5. Stop one thing. This may sound very remedial, but it can change things for you. Pick one behavior that you find yourself doing which is causing havoc and eliminate it. This can be very small. For example, a widow I talked with said that after her husband died, she would eat fast food every time she dropped her daughter off at gymnastics classes. Her daughter was going twice a week and this meant that this widow was eating fast food twice a week. This meal choice was reeking havoc on her blood sugar levels, which was impacting her mood and in turn she found herself being short with her daughter. This didn’t mean that this widow never ate fast food, but making this one change helped on multiple levels.
Ending one behavior will allow space for something new. It will also show you that you do have control over something.
6. Engage in new conversations. Engaging in conversations that you haven’t had before doesn’t always mean that you are seeking out a complete shift in your life. If you have always loved modern art but have no intention of becoming an artist, then start going to modern art exhibits. Just being around artists and this environment will bring something positive to your day.
Also be mindful that certain friends are not healthy. Having continuous conversations with a negative tone is not going to spark a new flame. This doesn’t mean that all of your friends are not healthy for you. What I am trying to be clear about is that some conversations are not a good fit for you post loss.
If you are thinking about a new career, then start to enter those conversations as well. For example, if you want to become a physical therapist, then begin to talk with other physical therapists. They will naturally bring up certain topics that are relevant to their profession that you may be unaware of if you had not spoken with them.
7. Practice gratitude. Now this may sound like a snarky platitude that is overused, but often in our sorrow we find it difficult to find things that are good. Part of creating a new path means changing the way we see the world, and when we view things through the lens of gratitude, our world is richer. It is difficult to bring about something new when you are not able to see that which is already present in your life.
8. Be open to all that is unknown. With any loss comes enormous fear and this fear can cause restriction in our thoughts and behavior. Some people literally shut down and refuse to listen to anyone. Others are not ready to listen to different opinions or views. When you live with a restricted view, it is like breathing with one lung, you are unable to expand your breath properly.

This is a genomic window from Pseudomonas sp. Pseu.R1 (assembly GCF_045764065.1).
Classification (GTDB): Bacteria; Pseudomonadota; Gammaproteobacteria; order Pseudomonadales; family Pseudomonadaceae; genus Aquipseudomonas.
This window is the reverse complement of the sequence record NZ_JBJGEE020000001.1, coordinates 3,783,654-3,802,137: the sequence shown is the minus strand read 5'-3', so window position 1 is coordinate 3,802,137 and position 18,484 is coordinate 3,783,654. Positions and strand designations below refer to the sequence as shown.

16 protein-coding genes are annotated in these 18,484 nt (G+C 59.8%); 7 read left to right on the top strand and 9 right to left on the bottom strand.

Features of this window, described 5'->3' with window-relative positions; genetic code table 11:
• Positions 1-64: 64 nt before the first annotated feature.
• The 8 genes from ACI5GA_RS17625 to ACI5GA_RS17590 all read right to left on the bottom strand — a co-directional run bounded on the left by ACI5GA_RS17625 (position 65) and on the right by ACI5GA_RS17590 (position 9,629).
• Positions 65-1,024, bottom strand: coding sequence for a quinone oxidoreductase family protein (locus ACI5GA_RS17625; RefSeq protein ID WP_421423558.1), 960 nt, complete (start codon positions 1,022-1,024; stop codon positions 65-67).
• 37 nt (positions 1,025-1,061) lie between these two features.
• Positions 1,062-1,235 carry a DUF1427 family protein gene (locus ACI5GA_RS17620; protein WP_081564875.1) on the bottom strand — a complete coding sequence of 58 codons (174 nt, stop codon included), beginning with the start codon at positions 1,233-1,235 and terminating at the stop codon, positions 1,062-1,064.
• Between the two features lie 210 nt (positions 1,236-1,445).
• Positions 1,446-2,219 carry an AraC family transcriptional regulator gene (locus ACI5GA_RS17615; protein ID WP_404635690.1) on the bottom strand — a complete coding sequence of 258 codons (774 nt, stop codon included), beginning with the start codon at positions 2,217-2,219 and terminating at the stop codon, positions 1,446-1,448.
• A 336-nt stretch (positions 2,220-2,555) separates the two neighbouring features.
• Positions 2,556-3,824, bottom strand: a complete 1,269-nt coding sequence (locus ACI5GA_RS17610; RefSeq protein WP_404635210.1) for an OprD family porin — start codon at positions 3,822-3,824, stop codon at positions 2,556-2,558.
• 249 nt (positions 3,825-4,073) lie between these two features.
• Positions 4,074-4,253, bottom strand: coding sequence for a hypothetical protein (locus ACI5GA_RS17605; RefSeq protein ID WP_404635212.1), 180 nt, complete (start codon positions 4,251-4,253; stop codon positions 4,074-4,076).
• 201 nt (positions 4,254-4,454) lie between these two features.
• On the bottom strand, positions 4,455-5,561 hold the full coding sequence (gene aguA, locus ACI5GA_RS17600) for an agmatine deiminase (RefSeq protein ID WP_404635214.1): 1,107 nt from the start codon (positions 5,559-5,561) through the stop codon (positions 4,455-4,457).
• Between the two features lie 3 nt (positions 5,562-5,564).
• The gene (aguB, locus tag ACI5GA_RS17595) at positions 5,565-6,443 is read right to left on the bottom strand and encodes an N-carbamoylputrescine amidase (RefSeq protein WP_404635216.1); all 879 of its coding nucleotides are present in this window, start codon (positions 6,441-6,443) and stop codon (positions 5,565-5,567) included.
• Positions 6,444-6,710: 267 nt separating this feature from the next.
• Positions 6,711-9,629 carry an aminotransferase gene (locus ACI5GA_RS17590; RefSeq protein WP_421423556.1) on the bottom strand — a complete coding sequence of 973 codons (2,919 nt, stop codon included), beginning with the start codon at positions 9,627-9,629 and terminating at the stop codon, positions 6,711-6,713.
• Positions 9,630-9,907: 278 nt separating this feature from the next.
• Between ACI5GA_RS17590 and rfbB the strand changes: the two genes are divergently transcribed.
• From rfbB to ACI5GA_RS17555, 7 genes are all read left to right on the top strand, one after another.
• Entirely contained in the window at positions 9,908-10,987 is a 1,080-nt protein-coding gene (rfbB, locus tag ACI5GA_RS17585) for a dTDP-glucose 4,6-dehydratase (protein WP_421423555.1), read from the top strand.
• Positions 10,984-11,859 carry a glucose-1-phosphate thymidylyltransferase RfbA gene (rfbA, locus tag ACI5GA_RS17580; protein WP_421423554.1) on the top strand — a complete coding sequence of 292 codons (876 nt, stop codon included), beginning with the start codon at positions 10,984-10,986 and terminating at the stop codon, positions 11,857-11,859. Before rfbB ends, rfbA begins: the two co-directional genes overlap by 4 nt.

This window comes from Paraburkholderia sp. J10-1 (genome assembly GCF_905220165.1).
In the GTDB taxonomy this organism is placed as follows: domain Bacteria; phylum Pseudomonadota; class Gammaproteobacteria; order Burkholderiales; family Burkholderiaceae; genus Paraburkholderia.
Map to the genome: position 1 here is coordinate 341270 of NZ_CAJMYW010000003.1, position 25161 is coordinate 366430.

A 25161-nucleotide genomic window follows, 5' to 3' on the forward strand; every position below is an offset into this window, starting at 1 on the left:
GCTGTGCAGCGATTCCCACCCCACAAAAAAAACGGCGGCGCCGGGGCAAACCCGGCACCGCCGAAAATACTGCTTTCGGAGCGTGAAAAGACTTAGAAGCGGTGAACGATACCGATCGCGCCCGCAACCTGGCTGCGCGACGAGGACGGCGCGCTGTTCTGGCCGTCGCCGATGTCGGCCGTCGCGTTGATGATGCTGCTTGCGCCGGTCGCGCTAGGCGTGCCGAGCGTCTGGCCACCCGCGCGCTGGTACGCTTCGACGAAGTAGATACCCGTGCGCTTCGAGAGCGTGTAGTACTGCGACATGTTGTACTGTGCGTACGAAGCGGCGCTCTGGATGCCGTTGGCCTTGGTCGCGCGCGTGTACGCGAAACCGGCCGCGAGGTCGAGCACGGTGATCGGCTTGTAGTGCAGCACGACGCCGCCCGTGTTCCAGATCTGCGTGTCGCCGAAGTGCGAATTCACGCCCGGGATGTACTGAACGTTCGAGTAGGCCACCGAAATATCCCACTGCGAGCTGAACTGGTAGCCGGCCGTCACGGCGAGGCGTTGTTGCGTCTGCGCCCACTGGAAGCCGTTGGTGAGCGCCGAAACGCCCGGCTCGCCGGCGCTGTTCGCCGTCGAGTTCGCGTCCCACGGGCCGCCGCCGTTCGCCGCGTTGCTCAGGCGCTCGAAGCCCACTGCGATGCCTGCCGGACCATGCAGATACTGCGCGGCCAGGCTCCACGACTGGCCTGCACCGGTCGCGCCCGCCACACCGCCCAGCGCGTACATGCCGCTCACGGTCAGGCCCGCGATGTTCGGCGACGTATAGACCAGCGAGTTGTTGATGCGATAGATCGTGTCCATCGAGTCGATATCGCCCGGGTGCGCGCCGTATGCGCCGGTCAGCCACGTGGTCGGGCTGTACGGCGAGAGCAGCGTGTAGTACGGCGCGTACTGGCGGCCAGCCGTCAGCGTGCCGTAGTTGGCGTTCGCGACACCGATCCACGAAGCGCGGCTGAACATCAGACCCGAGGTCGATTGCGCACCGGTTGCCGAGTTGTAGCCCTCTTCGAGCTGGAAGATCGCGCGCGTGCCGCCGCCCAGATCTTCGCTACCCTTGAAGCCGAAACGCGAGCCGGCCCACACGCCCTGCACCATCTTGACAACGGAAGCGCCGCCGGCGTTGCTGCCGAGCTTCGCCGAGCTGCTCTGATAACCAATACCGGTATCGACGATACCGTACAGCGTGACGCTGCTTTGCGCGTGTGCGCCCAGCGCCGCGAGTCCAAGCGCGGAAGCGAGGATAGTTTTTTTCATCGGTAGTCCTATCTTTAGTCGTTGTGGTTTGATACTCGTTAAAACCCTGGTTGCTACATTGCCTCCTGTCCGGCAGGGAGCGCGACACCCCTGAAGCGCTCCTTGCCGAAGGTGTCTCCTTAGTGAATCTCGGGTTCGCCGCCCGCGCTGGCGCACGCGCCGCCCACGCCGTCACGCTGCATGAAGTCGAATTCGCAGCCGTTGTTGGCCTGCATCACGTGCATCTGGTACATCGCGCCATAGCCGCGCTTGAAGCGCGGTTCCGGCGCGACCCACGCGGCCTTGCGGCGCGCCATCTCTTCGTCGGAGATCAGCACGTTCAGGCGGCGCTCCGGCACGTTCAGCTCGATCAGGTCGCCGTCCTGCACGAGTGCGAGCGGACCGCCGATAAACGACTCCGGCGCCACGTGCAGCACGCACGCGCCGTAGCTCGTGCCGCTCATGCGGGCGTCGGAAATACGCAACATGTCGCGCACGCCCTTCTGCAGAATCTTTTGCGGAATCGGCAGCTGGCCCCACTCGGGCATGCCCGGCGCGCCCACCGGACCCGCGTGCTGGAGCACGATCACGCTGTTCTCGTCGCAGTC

At some point opening yourself up is necessary to creating a new path. This doesn’t mean that you quit your job and are now unable to provide for your family because you are practicing being open. What I am referring to is that once you allow yourself to be open without seeking an immediate answer. By being open, you will be able to see things in a different light.
9. Accept the unresolved. This is very painful because the loss created an amputation and you may never know why it happened. This item is not for the faint of heart and takes tremendous courage. So, I am providing this suggestion because if you are continuously seeking resolution to your loss you may find yourself deeply disappointed. Some losses will never bring answers. They do not present themselves with a reason. Seeking a reason for your loss can lead to countless tears and more loss.
10. Ask yourself this deep question. If you can only do one thing on this list, then this is one you may want to seriously consider. With every decision and conversation you find yourself in post-loss, ask yourself this: “Is this going to expand my growth or restrict it?”
Growth post-loss is very possible, if you properly nurture it. I will write more about this is in a forthcoming piece. The bottom line is that new growth comes with fertile environment, and making healthy choices post-loss promotes this.
Kristin Meekhof is the author of A Widow’s Guide to Healing: Gentle Support and Advice For The First Five Years. She is a speaker, writer, licensed masters level social worker and member of the University of Michigan Cancer Center Board in Ann Arbor, Michigan.
This post is part of Common Grief, a Healthy Living editorial initiative. Grief is an inevitable part of life, but that doesn’t make navigating it any easier. The deep sorrow that accompanies the death of a loved one, the end of a marriage or even moving far away from home, is real. But while grief is universal, we all grieve differently. So we started Common Grief to help learn from each other. Let’s talk about living with loss. If you have a story you’d like to share, email us at .
— This feed and its contents are the property of The Huffington Post, and use is subject to our terms. It may be used for personal consumption, but may not be distributed on a website.